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This Journal was originally written in English, nearly as it now appears; but being intended chiefly for the benefit of my countrymen, it was fully prepared for publication in French; when it was suggested to me, that, as it could not at that time have been printed on the Continent, if it had any success at all in this country, it would be translated immediately, and, in all likelihood, very wretchedly, and that I had better undertake the task myself, having, in fact, the materials ready. I now, therefore, venture to give the original English Journal, such as it was written at the

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moment, with very little alteration ; having only had to translate the extended remarks, that were added in preparing it for the press which has been done with considerable license, and without confining myself very strictly to the letter of the French original.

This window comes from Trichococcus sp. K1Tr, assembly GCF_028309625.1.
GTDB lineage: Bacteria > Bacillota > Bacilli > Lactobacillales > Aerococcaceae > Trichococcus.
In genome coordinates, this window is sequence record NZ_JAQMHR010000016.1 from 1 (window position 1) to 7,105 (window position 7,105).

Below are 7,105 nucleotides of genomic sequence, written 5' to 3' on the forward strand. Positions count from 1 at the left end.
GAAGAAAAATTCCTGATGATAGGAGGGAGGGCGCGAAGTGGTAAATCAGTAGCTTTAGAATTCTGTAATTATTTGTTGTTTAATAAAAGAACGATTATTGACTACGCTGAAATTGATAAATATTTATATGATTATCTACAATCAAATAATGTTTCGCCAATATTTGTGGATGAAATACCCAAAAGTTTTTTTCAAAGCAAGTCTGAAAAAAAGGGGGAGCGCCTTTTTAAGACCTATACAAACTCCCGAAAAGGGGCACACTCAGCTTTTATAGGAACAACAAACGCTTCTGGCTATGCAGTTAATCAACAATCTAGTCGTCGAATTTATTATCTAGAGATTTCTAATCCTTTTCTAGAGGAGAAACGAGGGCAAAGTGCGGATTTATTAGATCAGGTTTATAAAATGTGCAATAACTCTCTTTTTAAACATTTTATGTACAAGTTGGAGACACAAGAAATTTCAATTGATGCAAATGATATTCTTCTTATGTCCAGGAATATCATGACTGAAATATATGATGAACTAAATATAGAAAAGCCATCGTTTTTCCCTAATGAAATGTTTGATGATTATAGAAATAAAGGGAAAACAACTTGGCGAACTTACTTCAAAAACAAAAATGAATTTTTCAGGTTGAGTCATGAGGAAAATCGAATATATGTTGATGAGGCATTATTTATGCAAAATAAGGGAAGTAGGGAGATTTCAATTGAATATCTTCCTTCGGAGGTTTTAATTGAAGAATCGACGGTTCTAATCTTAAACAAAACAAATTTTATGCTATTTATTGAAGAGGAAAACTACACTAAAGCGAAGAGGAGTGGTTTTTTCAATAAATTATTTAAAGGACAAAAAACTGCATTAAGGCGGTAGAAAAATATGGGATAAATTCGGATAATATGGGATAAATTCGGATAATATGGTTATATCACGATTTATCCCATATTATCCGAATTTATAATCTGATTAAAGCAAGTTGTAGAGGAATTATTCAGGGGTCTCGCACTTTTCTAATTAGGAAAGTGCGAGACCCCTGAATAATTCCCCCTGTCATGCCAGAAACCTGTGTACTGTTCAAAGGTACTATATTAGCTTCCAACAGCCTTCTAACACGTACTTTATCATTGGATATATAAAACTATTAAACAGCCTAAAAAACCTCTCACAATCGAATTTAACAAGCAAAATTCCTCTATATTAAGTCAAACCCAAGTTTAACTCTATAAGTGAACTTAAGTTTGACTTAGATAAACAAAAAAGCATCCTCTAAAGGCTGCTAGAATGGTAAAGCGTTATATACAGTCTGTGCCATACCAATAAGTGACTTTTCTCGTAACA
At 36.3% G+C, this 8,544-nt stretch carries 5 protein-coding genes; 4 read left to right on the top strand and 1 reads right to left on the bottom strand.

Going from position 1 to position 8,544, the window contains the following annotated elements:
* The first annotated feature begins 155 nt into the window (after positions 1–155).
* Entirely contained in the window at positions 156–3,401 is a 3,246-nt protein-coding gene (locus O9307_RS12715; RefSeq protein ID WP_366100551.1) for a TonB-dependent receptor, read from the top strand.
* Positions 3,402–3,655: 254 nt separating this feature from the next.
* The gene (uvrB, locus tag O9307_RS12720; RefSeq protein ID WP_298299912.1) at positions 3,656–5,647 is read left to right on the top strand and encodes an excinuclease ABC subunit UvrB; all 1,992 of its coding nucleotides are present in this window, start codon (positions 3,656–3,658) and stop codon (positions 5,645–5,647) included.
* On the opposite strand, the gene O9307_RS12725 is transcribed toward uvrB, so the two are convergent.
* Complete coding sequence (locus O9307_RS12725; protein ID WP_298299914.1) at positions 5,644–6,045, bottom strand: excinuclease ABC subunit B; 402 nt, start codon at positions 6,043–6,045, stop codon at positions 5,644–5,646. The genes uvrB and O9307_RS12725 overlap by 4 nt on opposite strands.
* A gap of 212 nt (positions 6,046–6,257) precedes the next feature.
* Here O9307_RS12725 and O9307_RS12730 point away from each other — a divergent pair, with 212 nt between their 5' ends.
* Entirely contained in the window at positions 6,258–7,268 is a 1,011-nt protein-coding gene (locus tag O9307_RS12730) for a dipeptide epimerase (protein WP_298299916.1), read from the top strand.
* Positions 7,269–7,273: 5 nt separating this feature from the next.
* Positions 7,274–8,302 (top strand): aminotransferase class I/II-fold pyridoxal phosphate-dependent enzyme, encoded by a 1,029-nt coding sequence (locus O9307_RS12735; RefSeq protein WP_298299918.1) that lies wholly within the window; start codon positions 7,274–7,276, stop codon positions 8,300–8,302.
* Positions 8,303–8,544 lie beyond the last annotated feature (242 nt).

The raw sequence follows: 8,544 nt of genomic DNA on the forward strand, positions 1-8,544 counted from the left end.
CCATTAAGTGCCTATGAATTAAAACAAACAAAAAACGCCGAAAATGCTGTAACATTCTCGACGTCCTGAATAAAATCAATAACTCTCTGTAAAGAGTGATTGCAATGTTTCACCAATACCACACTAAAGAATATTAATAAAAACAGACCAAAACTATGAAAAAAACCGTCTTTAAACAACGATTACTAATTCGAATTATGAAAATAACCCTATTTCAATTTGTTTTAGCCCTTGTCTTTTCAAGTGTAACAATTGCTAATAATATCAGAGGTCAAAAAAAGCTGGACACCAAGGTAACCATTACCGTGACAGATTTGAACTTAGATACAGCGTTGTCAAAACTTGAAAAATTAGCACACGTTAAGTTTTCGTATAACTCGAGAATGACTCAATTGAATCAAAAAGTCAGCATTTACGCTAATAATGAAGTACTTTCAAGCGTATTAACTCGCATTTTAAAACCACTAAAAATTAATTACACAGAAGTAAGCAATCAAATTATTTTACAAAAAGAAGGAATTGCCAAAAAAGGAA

I am perfectly aware of the double danger to which a foreigner, offering to the English public an account of England, written in the English language, exposes himself. Any apology on the subject, would, I know, be vain and useless; and, having stated my motives, I throw myself on the indulgence of the public. No man is expected to write perfectly a foreign language; perhaps, indeed, he loses the finer tact of his own as he acquires the familiar use of another, and is perfect in neither.

Such wonderful changes have taken place since this Journal was written, that a considerable part of the views and opinions it records are now completely out of date. Yet an


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account of things as they were at the zenith of that power

which had enslaved the world, may still

possess some interest; and serve to shew what resources, and how much life and strength remained in that insulated corner of Europe, to which the conqueror was seeking a ford, from the shores of the Baltic to those of Spain and Portugal.

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